The headphone housing is perceived as rather large in size, but it does not cause discomfort, except if you wear headphones under a hat (I do not recommend it). The W800BT sticks out slightly from the ear, giving anyone a good look at them.
For its class of devices and price segment, the autonomy of this solution from Onkyo is slightly below average. Of course, the case helps by providing up to 5 full charging cycles for the headphones, which gives an additional 15 hours of listening time and up to 40 hours of standby time, but a full charge from scratch takes about an hour and a half. Not suitable for long listening, but it will do for scenarios like 'drove to work, put the headphones in a case, drove home after work'.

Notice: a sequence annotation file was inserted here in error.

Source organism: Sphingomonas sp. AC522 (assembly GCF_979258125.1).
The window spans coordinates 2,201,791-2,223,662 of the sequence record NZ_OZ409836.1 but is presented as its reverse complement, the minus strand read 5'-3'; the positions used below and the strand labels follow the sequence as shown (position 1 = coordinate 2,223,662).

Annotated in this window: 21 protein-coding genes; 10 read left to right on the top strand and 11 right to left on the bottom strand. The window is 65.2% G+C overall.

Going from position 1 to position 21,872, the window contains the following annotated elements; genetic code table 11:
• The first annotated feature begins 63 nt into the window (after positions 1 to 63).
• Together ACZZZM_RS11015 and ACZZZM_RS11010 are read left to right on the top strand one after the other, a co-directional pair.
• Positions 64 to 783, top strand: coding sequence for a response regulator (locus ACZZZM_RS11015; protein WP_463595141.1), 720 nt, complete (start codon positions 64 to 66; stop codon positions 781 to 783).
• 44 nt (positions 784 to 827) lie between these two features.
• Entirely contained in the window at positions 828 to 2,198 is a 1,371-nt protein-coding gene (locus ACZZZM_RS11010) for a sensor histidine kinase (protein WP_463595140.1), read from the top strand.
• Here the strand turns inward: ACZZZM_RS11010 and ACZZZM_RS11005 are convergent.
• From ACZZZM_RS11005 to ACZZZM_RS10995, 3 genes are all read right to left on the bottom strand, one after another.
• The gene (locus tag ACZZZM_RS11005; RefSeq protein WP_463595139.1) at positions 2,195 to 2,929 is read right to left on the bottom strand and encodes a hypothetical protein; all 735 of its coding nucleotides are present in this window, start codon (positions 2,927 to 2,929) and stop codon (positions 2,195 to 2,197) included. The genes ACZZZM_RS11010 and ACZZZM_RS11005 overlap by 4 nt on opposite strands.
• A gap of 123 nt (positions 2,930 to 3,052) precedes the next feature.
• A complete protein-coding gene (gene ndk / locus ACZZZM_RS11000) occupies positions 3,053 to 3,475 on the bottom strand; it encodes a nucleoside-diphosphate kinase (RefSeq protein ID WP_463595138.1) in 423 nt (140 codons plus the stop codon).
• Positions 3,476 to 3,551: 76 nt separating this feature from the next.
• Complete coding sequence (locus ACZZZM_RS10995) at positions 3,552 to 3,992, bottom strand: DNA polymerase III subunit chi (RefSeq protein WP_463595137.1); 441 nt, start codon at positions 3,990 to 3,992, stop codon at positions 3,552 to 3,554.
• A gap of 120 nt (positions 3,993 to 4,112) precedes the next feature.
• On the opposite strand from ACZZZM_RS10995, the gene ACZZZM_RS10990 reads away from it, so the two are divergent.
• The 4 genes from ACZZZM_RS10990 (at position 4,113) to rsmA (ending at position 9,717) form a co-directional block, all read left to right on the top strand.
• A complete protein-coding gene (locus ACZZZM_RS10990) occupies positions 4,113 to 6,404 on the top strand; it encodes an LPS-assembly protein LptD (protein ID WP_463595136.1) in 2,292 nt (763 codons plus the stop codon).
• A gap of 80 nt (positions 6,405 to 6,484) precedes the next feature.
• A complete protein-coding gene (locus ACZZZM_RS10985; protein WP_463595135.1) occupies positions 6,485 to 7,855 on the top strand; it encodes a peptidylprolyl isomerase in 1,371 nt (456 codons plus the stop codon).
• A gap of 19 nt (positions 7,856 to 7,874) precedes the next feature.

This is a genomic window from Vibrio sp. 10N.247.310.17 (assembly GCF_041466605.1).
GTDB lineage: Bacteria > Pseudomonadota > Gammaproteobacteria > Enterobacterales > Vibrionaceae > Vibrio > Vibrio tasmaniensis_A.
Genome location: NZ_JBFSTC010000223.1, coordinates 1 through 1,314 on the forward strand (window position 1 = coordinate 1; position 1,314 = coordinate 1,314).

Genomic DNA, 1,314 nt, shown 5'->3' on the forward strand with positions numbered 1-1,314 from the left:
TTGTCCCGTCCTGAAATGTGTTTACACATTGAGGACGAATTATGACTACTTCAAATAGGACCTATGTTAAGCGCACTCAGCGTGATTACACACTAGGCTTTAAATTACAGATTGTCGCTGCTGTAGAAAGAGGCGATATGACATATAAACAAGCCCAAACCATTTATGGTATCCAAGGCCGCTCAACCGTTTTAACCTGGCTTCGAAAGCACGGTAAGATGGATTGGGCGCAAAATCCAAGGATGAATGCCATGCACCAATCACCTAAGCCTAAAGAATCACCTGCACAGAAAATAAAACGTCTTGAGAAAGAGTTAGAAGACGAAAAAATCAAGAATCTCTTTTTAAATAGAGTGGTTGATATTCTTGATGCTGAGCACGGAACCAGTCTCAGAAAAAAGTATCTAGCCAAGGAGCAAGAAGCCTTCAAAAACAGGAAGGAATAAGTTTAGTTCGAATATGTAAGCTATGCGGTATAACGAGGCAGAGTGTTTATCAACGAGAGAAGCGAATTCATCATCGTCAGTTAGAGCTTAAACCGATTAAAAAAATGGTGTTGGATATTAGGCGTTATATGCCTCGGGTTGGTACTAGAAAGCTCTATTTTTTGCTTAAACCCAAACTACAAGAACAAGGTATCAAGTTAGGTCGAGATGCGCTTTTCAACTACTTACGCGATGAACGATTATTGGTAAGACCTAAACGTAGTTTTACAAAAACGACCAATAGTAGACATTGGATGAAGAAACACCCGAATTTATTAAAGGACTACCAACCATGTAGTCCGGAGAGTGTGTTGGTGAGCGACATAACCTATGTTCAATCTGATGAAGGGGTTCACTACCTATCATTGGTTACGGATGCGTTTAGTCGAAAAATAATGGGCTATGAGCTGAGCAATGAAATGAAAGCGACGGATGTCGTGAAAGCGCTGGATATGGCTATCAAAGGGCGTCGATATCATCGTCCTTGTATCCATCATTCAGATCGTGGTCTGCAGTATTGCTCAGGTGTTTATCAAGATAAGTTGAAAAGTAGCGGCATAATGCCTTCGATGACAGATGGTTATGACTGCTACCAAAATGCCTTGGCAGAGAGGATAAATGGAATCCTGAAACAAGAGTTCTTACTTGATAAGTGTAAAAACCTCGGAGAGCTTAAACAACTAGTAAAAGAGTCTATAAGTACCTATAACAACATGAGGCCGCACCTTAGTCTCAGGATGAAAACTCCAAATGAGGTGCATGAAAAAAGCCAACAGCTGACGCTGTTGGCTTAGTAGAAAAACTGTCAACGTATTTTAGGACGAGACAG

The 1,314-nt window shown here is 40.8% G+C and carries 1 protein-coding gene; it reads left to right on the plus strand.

Thanks to the already mentioned temples, the earbuds sit in the ear securely, do not fly out or slip. The case has a built-in USB charging cable, convenient, no need to worry if you took the USB cable for the portable battery. The cover itself is easy to carry in size and is made of durable plastic, rubberized from below, which prevents sliding on the surface on which it stands. Perhaps this is where the positive aspects in terms of ergonomics end.
The way to connect headphones to the docking station is to install the latter on thin rails, after which the charging process begins. Every time I was worried, as if with an awkward movement not to break these guides, they are very fragile in appearance. I would be glad to be wrong, but not a very pleasant experience.
Control keys. There is only one button on each of the headphones, which is responsible for turning on / off and for receiving (left) and ending a call (right earphone). Works flawlessly. As for the calls, the interlocutors did not note any shortcomings, it was heard well and clearly. But for me it is still not very convenient to hear the interlocutor in only one ear, I do not want to get used to it.